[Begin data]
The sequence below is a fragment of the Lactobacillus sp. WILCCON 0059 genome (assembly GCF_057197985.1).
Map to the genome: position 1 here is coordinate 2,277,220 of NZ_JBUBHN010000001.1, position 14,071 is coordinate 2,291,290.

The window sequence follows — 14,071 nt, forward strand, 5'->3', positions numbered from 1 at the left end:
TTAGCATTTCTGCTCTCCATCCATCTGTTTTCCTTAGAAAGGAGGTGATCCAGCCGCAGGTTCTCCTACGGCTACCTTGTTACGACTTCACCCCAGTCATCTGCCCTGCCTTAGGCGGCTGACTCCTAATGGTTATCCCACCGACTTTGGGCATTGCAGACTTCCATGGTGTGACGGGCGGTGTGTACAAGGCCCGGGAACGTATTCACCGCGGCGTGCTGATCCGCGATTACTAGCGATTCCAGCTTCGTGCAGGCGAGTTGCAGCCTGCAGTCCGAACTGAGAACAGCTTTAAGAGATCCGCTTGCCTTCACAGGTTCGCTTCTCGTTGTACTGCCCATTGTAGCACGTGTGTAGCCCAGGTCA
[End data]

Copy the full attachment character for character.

The sequence below is a fragment of the Lactobacillus sp. WILCCON 0059 genome (assembly GCF_057197985.1).
Map to the genome: position 1 here is coordinate 2,277,220 of NZ_JBUBHN010000001.1, position 14,071 is coordinate 2,291,290.

The window sequence follows — 14,071 nt, forward strand, 5'->3', positions numbered from 1 at the left end:
TTAGCATTTCTGCTCTCCATCCATCTGTTTTCCTTAGAAAGGAGGTGATCCAGCCGCAGGTTCTCCTACGGCTACCTTGTTACGACTTCACCCCAGTCATCTGCCCTGCCTTAGGCGGCTGACTCCTAATGGTTATCCCACCGACTTTGGGCATTGCAGACTTCCATGGTGTGACGGGCGGTGTGTACAAGGCCCGGGAACGTATTCACCGCGGCGTGCTGATCCGCGATTACTAGCGATTCCAGCTTCGTGCAGGCGAGTTGCAGCCTGCAGTCCGAACTGAGAACAGCTTTAAGAGATCCGCTTGCCTTCACAGGTTCGCTTCTCGTTGTACTGCCCATTGTAGCACGTGTGTAGCCCAGGTCA